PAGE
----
Within the first 35 pages of Paul S. Kemp’s “Star Wars The Old Republic Deceived,” Darth Malgus reveals to readers the reason why there will always be Sith in the galaxy. Malgus needs to kill and reveals that he would kill allies if necessary. His bloodlust appears in several parts of the books, like when he mentions the need for constant war. Following Malgus through “Deceived” is like watching footage of a video game. He’s slightly overpowered, and determined to finish his mission.
In addition to the Sith, Kemp introduces a down-on-his-luck smuggler, Zeerid Korr, and a conflicted Jedi Knight, Aryn Leneer. Zeerid isn’t as rough and dangerous as other smugglers seen in the Star Wars universe. Zeerid’s need for credits is honorable, making him the most sympathetic character in the book. This difference provides a refreshing feel to smugglers as a group. Readers wanting to see a powerful or traditional Jedi will be disappointed. While Aryn goes through realistic human emotions, her decisions lack the control and dedication associated with the Jedi.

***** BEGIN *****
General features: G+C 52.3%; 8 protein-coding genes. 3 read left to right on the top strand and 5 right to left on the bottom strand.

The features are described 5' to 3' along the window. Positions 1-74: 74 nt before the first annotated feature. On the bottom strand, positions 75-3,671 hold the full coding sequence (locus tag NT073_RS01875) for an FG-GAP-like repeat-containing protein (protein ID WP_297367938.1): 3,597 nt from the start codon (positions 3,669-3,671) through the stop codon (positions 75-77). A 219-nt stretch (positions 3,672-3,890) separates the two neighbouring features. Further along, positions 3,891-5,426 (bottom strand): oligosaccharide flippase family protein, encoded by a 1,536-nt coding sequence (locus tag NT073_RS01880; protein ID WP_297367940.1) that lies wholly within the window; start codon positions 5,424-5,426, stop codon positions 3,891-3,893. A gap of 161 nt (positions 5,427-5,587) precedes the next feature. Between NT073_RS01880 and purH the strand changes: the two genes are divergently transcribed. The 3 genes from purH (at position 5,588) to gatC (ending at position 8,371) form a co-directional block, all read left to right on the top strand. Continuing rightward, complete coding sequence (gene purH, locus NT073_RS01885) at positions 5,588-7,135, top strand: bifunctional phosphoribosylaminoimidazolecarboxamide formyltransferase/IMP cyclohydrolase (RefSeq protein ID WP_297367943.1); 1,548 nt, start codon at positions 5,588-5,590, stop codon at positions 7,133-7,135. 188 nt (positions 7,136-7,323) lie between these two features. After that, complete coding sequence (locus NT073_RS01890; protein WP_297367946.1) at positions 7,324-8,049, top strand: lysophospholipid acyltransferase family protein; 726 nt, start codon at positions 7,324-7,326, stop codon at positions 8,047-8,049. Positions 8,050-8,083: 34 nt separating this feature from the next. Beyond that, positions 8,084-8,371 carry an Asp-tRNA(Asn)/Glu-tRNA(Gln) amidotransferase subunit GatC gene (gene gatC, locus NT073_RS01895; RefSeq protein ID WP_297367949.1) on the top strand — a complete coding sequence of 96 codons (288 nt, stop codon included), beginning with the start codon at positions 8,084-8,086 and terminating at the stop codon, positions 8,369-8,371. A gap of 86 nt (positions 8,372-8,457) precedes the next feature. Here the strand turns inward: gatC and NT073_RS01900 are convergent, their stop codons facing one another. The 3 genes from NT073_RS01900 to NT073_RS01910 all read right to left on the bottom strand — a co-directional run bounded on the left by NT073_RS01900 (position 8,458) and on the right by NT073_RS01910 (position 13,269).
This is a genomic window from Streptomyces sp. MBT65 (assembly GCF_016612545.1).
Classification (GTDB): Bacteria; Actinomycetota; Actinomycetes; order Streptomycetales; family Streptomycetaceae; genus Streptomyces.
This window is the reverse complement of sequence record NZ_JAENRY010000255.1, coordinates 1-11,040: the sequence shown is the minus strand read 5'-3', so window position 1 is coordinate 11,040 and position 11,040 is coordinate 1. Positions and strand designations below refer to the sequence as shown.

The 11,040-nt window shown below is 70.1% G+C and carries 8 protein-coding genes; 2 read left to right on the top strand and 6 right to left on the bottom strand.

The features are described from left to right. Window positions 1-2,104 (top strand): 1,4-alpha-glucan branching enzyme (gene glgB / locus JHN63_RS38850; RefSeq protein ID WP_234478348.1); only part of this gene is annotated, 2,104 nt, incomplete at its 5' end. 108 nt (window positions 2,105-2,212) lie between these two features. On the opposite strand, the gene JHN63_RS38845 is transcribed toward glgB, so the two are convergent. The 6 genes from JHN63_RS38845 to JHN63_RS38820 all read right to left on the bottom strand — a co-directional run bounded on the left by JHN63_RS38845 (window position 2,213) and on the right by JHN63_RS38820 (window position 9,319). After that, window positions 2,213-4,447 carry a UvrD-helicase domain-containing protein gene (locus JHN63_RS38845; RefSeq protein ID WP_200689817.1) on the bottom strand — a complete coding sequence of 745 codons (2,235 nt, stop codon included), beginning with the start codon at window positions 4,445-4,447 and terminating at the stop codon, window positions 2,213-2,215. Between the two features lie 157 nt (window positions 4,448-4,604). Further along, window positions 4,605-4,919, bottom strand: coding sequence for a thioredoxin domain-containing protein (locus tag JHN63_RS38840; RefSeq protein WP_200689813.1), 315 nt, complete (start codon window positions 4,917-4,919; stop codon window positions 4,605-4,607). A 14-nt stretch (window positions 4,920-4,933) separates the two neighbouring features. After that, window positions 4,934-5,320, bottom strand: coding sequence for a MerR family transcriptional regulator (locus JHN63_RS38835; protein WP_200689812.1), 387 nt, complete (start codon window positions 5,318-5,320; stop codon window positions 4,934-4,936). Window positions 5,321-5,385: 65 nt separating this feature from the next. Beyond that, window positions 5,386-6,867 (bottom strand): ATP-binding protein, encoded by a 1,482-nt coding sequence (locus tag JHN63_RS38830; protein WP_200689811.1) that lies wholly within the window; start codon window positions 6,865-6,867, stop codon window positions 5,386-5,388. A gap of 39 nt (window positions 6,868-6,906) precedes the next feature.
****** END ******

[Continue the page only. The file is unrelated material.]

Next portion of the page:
The smuggler, trooper and Imperial agent classes are referenced, making the book a strong tie-in for “Star Wars The Old Republic.”
The books plot flows well and is easy to follow. Kemp describes all of the encounters in a way that fans of lightsaber fights and aerial dogfights will enjoy.
“Deceived” is ultimately a book for the Sith. Malgus’s overpowered actions make some parts of the book seem surreal and over the top. Fortunately, the excellent characters balance out these flaws, making “Deceived” a worthy addition to the Star Wars Expanded Universe.